Reading aloud to yourself may boost memory
Toronto: Is your child unable to memorise his or her lessons in school? Ask them to read it out loud. According to a study, speaking text aloud helps to get words into long-term memory.
The findings showed that the dual action of speaking and hearing oneself, dubbed as the "production effect", has the most beneficial impact on memory.
It is because both speaking and hearing words make the words more personal and thus increases their chance of getting retained the mind.
"The study confirms that learning and memory benefit from active involvement," said Colin M. MacLeod, professor at the University of Waterloo, Canada.
"When we add an active measure or a production element to a word, that word becomes more distinct in long-term memory, and hence more memorable."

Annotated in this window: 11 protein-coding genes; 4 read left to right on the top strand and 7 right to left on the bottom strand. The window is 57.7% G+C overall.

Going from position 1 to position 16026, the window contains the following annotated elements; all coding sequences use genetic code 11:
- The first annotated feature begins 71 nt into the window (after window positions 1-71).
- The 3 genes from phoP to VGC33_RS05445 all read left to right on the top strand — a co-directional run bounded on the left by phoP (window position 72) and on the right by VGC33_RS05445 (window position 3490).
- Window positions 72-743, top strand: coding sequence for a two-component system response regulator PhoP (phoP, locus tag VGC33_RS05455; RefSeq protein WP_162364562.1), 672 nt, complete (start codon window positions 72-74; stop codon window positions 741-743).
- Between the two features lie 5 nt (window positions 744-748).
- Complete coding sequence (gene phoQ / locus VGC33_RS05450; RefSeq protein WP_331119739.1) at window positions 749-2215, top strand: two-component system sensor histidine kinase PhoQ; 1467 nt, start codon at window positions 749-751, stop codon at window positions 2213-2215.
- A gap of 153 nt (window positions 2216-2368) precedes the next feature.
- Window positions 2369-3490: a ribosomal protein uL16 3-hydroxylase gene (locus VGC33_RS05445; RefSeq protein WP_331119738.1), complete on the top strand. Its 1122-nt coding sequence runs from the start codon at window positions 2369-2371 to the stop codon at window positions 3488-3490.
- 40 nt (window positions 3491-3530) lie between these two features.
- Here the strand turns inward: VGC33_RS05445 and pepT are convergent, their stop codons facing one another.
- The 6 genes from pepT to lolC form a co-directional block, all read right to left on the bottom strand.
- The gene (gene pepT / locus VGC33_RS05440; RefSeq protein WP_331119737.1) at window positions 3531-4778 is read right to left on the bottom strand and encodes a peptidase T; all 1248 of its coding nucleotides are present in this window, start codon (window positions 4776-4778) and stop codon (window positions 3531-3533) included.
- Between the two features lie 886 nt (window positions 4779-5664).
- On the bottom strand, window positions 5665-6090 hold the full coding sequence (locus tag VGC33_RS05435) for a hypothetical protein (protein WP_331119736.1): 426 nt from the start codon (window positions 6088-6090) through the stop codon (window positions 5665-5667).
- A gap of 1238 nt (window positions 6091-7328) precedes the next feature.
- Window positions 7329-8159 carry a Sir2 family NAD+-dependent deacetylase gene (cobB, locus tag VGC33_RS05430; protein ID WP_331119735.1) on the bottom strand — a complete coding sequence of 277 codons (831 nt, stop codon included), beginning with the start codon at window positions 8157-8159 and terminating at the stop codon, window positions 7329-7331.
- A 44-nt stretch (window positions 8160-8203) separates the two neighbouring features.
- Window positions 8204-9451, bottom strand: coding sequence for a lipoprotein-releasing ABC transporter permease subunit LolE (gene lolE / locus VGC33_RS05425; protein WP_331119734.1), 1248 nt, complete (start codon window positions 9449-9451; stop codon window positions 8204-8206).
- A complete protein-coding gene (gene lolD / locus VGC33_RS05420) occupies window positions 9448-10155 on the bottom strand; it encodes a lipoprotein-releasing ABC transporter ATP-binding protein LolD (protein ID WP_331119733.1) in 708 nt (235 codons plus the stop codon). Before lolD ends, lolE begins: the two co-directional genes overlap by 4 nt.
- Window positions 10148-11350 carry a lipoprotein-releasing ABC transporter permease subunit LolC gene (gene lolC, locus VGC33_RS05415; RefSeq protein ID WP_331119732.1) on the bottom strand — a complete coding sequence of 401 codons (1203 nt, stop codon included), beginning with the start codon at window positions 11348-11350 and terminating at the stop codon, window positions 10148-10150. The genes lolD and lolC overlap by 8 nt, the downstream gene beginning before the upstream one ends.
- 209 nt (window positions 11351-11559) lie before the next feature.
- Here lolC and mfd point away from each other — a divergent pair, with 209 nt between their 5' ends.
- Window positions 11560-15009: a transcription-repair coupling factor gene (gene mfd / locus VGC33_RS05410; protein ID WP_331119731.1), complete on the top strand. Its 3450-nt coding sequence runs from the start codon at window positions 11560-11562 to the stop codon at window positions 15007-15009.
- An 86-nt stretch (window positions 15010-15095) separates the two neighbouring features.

For the study, published in the journal Memory, the team tested four methods for learning written information, including reading silently, hearing someone else read, listening to a recording of oneself reading, and reading aloud in real time.
The results showed that the production effect of reading information aloud to yourself resulted in the best remembering.
"This study suggests that the idea of action or activity also improves memory," MacLeod added.
The research was based on the previous studies showed that production effect of activities, such as writing and typing words, help boost overall memory retention.